• Italian: traccia
  • Russian: тракт
Translations Translations
  • Russian: трек
Translations Translations Translations Translations Translations Verb

track (tracks, present participle tracking; past and past participle tracked)

  1. To continue over time.
    1. (transitive) To observe the (measured) state of a person or object over time.
      We will track the raven population over the next six months.
    2. (transitive) To monitor the movement of a person or object.
      Agent Miles has been tracking the terrorist since Madrid.
    3. (transitive) To match the movement or change of a person or object.
      My height tracks my father's at my age, so I might end up as tall as him.
    4. (transitive or intransitive, of a camera) To travel so that a moving object remains in shot.
      The camera tracked the ball even as the field of play moved back and forth, keeping the action in shot the entire time.
    5. (intransitive, chiefly, of a storm) To move.
      The hurricane tracked further west than expected.
    6. (transitive) To traverse; to move across.
      • 1837, Elizabeth Parker, Popular Poems. Selected by E. P. (page 228)
        I've swept o'er the mountain, the forest and fell, / I've played on the rock where the wild chamois dwell; / I have tracked the desert so dreary and rude, / Through the pathless depths of its solitude; […]
    7. (transitive) To tow.
    8. (intransitive) To exhibit good cognitive function.
      Is the patient tracking? Does he know where he is?
      • 2004, Catherine Anderson, Blue Skies, Penguin (ISBN 9781101209912), page 39:
        Bess already knew about the painkillers and alcohol not mixing well.... "I wasn't tracking very well."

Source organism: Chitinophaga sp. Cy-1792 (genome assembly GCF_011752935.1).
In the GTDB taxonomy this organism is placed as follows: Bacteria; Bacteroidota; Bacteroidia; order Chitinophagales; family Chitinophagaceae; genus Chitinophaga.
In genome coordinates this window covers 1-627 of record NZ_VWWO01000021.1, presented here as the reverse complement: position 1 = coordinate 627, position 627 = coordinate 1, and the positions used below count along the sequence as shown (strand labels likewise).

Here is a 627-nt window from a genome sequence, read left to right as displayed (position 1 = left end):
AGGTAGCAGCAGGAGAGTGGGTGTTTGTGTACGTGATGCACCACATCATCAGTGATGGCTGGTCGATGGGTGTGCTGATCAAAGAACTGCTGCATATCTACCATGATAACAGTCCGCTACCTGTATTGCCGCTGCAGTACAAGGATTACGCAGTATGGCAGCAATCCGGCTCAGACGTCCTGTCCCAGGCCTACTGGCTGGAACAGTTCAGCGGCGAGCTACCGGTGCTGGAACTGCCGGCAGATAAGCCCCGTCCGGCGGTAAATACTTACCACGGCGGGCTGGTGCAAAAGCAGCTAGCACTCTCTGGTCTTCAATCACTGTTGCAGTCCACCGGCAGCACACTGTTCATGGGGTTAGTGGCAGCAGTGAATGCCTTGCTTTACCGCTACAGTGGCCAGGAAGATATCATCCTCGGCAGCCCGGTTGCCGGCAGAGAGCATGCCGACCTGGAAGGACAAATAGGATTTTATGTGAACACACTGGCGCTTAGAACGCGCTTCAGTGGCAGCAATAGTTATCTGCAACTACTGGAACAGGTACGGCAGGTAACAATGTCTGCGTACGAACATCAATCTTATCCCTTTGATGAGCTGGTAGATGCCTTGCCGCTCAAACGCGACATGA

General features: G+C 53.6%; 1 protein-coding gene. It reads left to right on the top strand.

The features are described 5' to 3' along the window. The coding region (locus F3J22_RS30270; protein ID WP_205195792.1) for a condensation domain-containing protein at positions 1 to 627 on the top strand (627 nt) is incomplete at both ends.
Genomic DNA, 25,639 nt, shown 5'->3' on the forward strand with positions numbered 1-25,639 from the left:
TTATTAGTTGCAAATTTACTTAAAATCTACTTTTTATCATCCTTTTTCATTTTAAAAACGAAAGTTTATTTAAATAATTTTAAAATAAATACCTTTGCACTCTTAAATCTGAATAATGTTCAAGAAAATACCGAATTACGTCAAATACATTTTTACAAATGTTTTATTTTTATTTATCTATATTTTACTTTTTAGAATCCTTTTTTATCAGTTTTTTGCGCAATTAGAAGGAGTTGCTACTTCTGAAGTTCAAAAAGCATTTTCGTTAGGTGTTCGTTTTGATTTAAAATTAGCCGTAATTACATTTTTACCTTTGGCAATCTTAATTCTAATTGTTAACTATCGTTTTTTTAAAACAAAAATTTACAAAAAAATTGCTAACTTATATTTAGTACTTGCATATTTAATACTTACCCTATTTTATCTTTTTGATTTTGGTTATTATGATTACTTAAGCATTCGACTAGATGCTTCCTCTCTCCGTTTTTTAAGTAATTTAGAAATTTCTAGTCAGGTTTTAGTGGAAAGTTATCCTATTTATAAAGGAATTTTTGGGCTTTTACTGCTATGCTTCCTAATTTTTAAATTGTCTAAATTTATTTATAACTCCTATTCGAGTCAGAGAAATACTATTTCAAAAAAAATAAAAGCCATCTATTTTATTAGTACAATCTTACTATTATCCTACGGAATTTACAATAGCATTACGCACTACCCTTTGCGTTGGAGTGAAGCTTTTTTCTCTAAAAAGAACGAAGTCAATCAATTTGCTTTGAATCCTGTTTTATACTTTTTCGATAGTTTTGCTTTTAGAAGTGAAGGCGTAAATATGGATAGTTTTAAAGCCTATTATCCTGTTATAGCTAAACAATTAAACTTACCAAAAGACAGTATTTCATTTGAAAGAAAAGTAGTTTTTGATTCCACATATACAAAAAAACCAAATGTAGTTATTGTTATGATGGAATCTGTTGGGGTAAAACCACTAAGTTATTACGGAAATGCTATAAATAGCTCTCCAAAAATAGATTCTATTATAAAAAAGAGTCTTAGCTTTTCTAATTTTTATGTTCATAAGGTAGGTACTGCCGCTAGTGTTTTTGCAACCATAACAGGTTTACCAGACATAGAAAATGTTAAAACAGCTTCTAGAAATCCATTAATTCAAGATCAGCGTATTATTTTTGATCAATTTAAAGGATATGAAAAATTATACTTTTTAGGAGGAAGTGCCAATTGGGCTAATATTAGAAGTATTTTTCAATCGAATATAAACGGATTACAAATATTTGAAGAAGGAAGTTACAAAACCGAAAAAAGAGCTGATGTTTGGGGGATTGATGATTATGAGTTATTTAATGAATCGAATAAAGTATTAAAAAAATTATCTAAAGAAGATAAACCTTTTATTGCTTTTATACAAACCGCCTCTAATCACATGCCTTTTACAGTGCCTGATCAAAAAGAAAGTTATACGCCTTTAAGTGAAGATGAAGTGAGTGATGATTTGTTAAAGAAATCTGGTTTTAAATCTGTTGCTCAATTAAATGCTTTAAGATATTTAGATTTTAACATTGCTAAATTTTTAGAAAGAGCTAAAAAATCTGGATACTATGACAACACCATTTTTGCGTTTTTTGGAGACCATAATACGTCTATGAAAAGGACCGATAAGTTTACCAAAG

• 2010 October 1, "karimitch" (username), "Memory Loss - Pancreatic Cancer Forums ↗", in, Cancer Forums:
        My mother in the past couple of days has started to really get confused and lose her train of thought easily.... She isn't tracking very well.
  2. (transitive) To follow the tracks of.
    My uncle spent all day tracking the deer, whose hoofprints were clear in the mud.
    1. (transitive) To discover the location of a person or object by following traces.
      I tracked Joe to his friend's bedroom, where he had spent the night.
    2. (transitive) To leave in the form of tracks.
      In winter, my cat tracks mud all over the house.
  3. (transitive) To make tracks on.
  4. (transitive or intransitive) To create a musical recording (a track).
    Lil Kyle is gonna track with that DJ next week.
    1. (computing, transitive or intransitive) To create music using tracker software.
      • 2018, Dafni Tragaki, Made in Greece: Studies in Popular Music
        At the time, tracking chiptunes (i.e. using trackers) was the fundamental method of chipmusic-making.
  5. (intransitive, colloquial) To make sense; to be consistent with known information
Synonyms Related terms Translations Translations Translations Translations
  • Italian: seguire
  • Portuguese: rastrear